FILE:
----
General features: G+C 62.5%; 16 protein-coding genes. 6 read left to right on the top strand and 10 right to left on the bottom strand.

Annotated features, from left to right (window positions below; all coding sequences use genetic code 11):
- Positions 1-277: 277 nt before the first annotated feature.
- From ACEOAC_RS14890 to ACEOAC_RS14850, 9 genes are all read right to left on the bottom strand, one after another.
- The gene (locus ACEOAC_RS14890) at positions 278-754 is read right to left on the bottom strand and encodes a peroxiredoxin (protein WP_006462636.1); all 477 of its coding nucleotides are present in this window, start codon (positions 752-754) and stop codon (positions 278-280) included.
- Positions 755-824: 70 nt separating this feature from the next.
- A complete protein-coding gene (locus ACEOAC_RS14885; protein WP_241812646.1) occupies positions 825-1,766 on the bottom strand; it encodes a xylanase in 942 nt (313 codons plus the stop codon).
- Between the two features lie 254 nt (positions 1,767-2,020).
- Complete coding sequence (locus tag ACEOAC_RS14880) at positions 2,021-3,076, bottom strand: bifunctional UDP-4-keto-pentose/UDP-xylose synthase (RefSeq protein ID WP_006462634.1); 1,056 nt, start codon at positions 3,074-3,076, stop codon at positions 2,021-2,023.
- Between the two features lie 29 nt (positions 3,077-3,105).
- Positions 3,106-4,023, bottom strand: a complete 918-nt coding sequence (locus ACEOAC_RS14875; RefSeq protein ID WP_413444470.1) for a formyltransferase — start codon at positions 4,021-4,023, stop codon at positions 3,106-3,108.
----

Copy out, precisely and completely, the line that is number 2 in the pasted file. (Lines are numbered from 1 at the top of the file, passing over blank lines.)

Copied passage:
Annotated features, from left to right (window positions below; all coding sequences use genetic code 11):